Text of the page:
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Powerful El Nino could bring extra floods this winter

NASA’s Sea Level Change Science Team has found that if a strong El Niño develops this winter, it could lead to tidal flooding

By Ground Report
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Powerful El Nino could bring extra floods this winter

NASA’s Sea Level Change Science Team has found that if a strong El Niño develops this winter, it could lead to tidal flooding in many countries, particularly in cities along the U.S. West Coast. This could result in roads becoming swamps and low-lying areas being submerged.

El Niño May Cause More Winter Floods

El Niño is a climate event that happens every few years when the waters in the eastern Pacific are warmer than usual. This year’s developing El Niño could bring above-average rainfall to the U.S. southwest and drought to western Pacific countries like Indonesia, typically between January and March.

A potent El Niño could increase flooding events this winter. Places like La Libertad and Baltra in Ecuador are predicted to experience up to three 10-year flooding events. Such flooding is not common on the U.S. West Coast outside of El Niño years.

SWOT satellite detects El Niño development, showing sea level anomalies off Ecuador-Peru. Credit: NASA/JPL-Caltech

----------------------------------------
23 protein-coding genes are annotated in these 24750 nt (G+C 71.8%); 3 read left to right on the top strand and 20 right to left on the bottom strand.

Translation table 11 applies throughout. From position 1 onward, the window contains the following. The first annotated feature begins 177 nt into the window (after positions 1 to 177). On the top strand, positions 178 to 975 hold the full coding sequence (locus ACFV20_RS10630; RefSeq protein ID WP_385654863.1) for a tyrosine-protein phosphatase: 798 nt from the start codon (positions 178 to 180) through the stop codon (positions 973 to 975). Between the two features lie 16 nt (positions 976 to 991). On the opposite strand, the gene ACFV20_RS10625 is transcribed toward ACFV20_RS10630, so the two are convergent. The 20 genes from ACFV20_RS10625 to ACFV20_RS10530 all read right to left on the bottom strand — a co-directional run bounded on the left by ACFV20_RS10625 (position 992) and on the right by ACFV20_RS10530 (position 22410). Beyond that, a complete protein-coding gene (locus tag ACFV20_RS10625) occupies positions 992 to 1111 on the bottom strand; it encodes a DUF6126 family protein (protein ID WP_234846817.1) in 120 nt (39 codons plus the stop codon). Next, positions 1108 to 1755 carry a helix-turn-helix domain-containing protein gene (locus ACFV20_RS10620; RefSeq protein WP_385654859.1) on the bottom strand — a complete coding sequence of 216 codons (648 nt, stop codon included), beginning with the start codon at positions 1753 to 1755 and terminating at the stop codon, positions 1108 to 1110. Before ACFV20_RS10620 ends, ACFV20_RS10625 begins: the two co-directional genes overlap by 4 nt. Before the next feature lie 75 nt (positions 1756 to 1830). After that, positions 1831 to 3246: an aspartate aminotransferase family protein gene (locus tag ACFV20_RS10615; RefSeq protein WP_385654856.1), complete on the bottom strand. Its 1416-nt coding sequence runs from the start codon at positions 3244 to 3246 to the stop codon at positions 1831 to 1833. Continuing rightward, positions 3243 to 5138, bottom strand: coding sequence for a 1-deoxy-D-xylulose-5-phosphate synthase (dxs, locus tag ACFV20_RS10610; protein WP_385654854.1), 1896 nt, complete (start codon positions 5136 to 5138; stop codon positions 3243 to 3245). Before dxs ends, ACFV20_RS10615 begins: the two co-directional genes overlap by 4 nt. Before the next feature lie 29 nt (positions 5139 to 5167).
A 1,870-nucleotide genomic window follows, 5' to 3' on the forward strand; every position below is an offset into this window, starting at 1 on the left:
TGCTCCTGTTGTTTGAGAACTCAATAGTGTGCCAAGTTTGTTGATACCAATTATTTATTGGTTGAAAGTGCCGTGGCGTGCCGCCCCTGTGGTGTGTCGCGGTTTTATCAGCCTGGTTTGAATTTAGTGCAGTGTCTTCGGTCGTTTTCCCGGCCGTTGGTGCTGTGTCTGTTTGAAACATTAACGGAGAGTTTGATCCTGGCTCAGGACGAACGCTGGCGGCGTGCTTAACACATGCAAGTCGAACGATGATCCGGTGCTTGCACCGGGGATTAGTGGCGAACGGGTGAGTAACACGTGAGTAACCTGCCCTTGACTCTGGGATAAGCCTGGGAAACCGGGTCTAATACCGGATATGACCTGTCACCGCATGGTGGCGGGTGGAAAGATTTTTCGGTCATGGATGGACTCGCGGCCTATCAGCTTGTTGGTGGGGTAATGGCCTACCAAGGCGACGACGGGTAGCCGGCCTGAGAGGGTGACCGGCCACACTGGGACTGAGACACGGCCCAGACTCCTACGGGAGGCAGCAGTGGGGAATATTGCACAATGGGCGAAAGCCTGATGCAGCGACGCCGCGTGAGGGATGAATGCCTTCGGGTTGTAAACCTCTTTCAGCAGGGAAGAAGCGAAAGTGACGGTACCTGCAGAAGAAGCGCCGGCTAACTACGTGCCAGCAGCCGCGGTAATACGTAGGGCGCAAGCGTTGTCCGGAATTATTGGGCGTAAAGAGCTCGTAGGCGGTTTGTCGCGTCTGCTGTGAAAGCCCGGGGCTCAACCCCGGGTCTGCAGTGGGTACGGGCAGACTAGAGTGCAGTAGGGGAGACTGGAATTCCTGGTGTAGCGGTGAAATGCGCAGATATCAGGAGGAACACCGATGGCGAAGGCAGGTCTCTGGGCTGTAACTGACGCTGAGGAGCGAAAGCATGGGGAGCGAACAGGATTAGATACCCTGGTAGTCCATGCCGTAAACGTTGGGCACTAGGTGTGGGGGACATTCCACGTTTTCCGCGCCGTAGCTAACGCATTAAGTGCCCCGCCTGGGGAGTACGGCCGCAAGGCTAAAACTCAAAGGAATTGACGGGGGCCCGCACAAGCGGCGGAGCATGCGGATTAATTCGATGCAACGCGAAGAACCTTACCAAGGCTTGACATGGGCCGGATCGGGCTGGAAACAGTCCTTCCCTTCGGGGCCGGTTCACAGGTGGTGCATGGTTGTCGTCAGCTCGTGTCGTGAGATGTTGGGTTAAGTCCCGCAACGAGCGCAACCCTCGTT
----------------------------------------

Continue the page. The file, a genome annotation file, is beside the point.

By the 2030s, these cities could experience the same number of annual floods due to rising sea levels and climate change, even without El Niño. “I’m a little surprised that these 10-year events could become so common so quickly,” said Phil Thompson, an oceanographer at the University of Hawaii and member of NASA’s sea level change science team.

Ten-year floods have a one in 10 chance of happening in any given year. They indicate how high local sea levels rise. The extent of flooding in a specific city or community depends on various factors, including the area’s topography and the location of homes and infrastructure relative to the sea. Flooding can engulf roads and homes, necessitating evacuation or moving people to higher ground.

Increased coastal flooding risk by 2050s

NASA’s coastal flooding analysis indicates that by the 2030s, U.S. West Coast cities could see up to one in 10 of these 10-year flooding events during strong El Niño years. By the 2050s, a powerful El Niño could cause more than 40 of these events in any given year.

Sea levels rise in places with warm water because water expands when heated. Researchers and forecasters monitor ocean temperatures and water levels to detect the formation and development of El Niño.

Climate change is already changing the baseline sea level along coastlines worldwide, said Ben Hamlington, a sea level researcher and head of the sea level change science team at NASA’s Jet Propulsion Laboratory in Southern California.

Global warming is causing sea levels to rise as the Earth’s atmosphere and oceans warm and ice sheets and shelves melt. This has already increased the number of days of high tide and flooding in coastal cities throughout the year. Events such as El Niño and hurricanes, which temporarily raise sea levels, exacerbate these effects.

As climate change accelerates, some cities will flood five to 10 times more often, said Nadya Vinogradova Schiffer, director of surface water and ocean topography (SWOT) program scientist and ocean physics. SWOT will monitor these changes to ensure that coastal communities are not endangered.

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